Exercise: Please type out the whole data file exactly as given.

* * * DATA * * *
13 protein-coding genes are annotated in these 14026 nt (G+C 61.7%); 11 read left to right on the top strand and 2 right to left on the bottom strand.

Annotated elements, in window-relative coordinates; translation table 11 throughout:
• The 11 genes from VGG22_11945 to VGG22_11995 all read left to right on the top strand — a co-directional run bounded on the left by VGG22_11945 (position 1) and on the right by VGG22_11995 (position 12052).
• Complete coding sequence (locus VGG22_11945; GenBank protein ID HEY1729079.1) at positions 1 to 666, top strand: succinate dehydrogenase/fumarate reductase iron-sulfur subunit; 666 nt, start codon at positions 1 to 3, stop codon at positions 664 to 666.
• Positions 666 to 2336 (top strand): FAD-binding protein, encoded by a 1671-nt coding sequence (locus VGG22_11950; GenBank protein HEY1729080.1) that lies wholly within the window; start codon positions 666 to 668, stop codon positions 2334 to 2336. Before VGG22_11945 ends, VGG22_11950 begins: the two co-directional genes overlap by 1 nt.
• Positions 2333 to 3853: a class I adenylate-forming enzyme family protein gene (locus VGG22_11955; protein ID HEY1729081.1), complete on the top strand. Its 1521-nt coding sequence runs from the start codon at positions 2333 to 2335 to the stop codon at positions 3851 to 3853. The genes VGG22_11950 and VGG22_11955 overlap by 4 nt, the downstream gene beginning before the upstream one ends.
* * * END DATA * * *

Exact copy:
13 protein-coding genes are annotated in these 14026 nt (G+C 61.7%); 11 read left to right on the top strand and 2 right to left on the bottom strand.

Annotated elements, in window-relative coordinates; translation table 11 throughout:
• The 11 genes from VGG22_11945 to VGG22_11995 all read left to right on the top strand — a co-directional run bounded on the left by VGG22_11945 (position 1) and on the right by VGG22_11995 (position 12052).
• Complete coding sequence (locus VGG22_11945; GenBank protein ID HEY1729079.1) at positions 1 to 666, top strand: succinate dehydrogenase/fumarate reductase iron-sulfur subunit; 666 nt, start codon at positions 1 to 3, stop codon at positions 664 to 666.
• Positions 666 to 2336 (top strand): FAD-binding protein, encoded by a 1671-nt coding sequence (locus VGG22_11950; GenBank protein HEY1729080.1) that lies wholly within the window; start codon positions 666 to 668, stop codon positions 2334 to 2336. Before VGG22_11945 ends, VGG22_11950 begins: the two co-directional genes overlap by 1 nt.
• Positions 2333 to 3853: a class I adenylate-forming enzyme family protein gene (locus VGG22_11955; protein ID HEY1729081.1), complete on the top strand. Its 1521-nt coding sequence runs from the start codon at positions 2333 to 2335 to the stop codon at positions 3851 to 3853. The genes VGG22_11950 and VGG22_11955 overlap by 4 nt, the downstream gene beginning before the upstream one ends.